“Don’t worry, beer is coming to those convenience stores,” Ford said.
But standing between that promise and reality is one of the worst agreements ever signed by the Government of Ontario.
Don’t get me wrong… if you are the Beer Store or one of its original shareholders — Labatt, Molson and Sleeman — then this is a great deal, but from the point of view of the taxpayer, it is awful.
Ontario’s constitutional challenge to Ottawa’s imposition of a carbon charge was left in the hands of five Appeal Court justices on Thursday after the hearing wrapped up with each side pressing the court to find in its favour.
In closing submissions, a federal lawyer warned that climate change posed an urgent threat. Ottawa, she said, has addressed an issue of national concern in a manner that respects provincial jurisdiction.
Ontario, however, stood by its view that the Greenhouse Gas Pollution Pricing Act — if deemed constitutional — would undermine co-operative federalism by allowing Ottawa to overstep the dividing line between federal and provincial spheres of authority.
It was two weeks ago that Premier Doug Ford first said publicly what he now says daily: if there is a battle with Ontario’s school teachers, he didn’t start it.
“We didn’t declare this war on the teachers,” Ford told me over the phone on April 4.
“As soon as we got elected, it was all out war they declared it on us — at least the teachers unions did.”
Ontario’s Progressive Conservative government released a new ad against the federal carbon tax Wednesday that the opposition decried as publicly funded partisan advertising — something the Tories railed against before they were in power.
Canada’s leading pro-life organization Campaign Life Coalition is raising the alarm that a private member’s bill banning “hate-promoting demonstrations” at Ontario’s legislature will be used to squelch pro-family protests against sex-ed or the homosexual agenda in provincial schools.
Of course it will.
TORONTO – The federal and Ontario governments are set to square off in the province’s top court this week over Ottawa’s climate change law in a fight experts say is as much political and ideological as it is legal.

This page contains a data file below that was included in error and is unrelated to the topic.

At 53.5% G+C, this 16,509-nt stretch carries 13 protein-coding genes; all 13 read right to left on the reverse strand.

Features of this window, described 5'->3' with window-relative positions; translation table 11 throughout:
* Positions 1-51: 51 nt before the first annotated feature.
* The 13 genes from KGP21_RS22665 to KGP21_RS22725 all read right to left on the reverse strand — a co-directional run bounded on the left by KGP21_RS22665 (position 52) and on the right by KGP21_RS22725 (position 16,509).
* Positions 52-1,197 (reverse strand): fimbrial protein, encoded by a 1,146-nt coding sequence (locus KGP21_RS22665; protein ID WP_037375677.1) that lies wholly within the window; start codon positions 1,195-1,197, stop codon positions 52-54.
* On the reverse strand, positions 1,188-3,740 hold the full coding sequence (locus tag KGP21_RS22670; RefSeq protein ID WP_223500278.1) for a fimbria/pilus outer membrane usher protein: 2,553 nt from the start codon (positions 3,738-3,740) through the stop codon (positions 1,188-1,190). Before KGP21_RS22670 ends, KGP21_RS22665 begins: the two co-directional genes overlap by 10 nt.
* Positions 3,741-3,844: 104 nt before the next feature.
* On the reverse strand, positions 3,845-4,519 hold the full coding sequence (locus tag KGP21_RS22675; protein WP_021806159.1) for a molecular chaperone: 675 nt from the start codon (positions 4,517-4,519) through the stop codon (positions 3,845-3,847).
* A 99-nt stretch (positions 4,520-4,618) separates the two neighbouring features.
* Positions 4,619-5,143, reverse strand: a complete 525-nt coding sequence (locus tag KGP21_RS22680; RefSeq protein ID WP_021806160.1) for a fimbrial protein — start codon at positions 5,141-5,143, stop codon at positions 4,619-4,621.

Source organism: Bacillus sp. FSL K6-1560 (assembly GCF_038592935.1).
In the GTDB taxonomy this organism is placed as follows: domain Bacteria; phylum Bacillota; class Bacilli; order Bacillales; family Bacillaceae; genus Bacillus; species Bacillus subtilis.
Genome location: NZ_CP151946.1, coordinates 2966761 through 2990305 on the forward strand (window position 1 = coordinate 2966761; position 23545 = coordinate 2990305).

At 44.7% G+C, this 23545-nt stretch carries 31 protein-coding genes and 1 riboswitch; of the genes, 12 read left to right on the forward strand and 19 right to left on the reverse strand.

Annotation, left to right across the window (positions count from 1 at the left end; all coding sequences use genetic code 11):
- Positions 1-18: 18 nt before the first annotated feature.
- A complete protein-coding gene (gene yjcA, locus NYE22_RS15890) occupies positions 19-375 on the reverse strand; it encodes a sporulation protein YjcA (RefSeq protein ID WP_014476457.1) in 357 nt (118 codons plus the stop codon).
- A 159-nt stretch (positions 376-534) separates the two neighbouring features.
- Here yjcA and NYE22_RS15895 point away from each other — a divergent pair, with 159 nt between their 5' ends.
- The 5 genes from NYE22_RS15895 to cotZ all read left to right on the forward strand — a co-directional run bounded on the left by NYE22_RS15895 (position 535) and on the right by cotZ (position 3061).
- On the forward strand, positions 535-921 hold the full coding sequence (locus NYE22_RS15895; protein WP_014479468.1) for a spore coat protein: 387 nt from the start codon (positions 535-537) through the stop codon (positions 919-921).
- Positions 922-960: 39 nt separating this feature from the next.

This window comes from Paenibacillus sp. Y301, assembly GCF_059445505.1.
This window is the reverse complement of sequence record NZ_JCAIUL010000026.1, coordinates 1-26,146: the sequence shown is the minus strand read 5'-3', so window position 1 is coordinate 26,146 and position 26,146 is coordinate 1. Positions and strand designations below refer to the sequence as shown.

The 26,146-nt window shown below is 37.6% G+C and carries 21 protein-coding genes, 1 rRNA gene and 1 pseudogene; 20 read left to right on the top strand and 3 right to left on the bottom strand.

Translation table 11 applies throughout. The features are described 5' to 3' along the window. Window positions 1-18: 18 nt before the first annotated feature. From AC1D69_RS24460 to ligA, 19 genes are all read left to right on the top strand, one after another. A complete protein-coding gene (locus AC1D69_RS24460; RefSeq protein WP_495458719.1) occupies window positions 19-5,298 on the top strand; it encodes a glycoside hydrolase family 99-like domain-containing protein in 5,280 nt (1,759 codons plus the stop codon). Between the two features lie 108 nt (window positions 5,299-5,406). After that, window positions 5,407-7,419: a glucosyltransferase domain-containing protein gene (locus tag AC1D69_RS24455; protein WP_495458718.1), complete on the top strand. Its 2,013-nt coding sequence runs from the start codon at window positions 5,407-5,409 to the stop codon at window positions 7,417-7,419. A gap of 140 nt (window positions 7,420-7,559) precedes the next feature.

At issue is the validity of Liberal government legislation that kicked in on April 1 and imposed a charge on gasoline and other fossil fuels as well as on industrial polluters. The law applies in those provinces that have no carbon-pricing regime of their own that meets national standards.
The sound coming out of Conservative backrooms on Parliament Hill in the hours following the presentation of this week’s Ontario budget was that of a collective sigh of relief.
From Conservative Party Leader Andrew Scheer’s perspective, his party dodged a pre-election bullet on Thursday.
It appears reader Waffle’s assertions were correct!
The first international franchisee-owned Chick-fil-A will be located at 1 Bloor Street East on the southeast corner of Yonge and Bloor Streets.
Legal Aid Ontario’s funding was slashed by 30 per cent in the province’s 2019 budget, prompting criticism from lawyers and the federal government.
The Doug Ford government said the cuts — which mean Legal Aid Ontario will receive $133 million less in this fiscal year than the $456 million it had anticipated — will eliminate funding for refugee and immigration law services.
Let Justin pay for Justin’s refugees.
If there was any doubt before Ontario Premier Doug Ford’s first budget Thursday, we now know his Progressive Conservatives are nothing like Mike Harris’ common sense revolutionaries of 1995 to 2002.
Ford’s PC’s are populists, not revolutionaries, and, alarmingly, are already displaying the spendthrift tendencies of the Dalton McGuinty — Kathleeen Wynne Liberal governments of 2003 to 2018.
Like too many conservative governments before them, the Ford PCs have decided that the road to success is paved with turning their enemies into their friends.
It won’t work.
2019 BUDGET HIGHLIGHTS: Tuition rate cuts will save $450M
Premier Doug Ford’s provincial government unveiled its nearly $30-billion transit expansion plan — including a new 15-kilometre “Ontario Line” stretching from Ontario Place to the Ontario Science Centre in Toronto.
Meant to replace the concept of a Downtown Relief Line to ease what Ford calls the “dangerous congestion” on the city’s subway network, the proposed line will be double the length proposed by the city at a cost of nearly $11 billion.
“We’re making the largest investment in new subways in Canadian history,” Ford told reporters on Wednesday.
Well at least there’s no plan for a monorail.
To the students protesting Thursday and the teachers picketing on Saturday, size is the only thing that matters.
Small is better, nay, small is best they say.
The move to change the average class sizes in Ontario’s junior grades and high school classes has generated plenty of passionate discussion but most of it ill-informed.
About those spontaneous student lead rally’s…
It amounts to less than one teacher per school.
Less than 3% of the total teaching population over the course of four years.
That is the reality of the Ford government’s so-called “deep cuts” which is how the NDP describes the reductions in teachers over the next four years.
Educators, parents, and politicians in Ontario are reacting to reports the provincial government plans to cut thousands of full-time teaching positions over the next four years.
According to a memo sent by Ontario’s Ministry of Education to school board directors on Wednesday, 3,475 teaching positions will be phased out for an estimated saving of $851 million.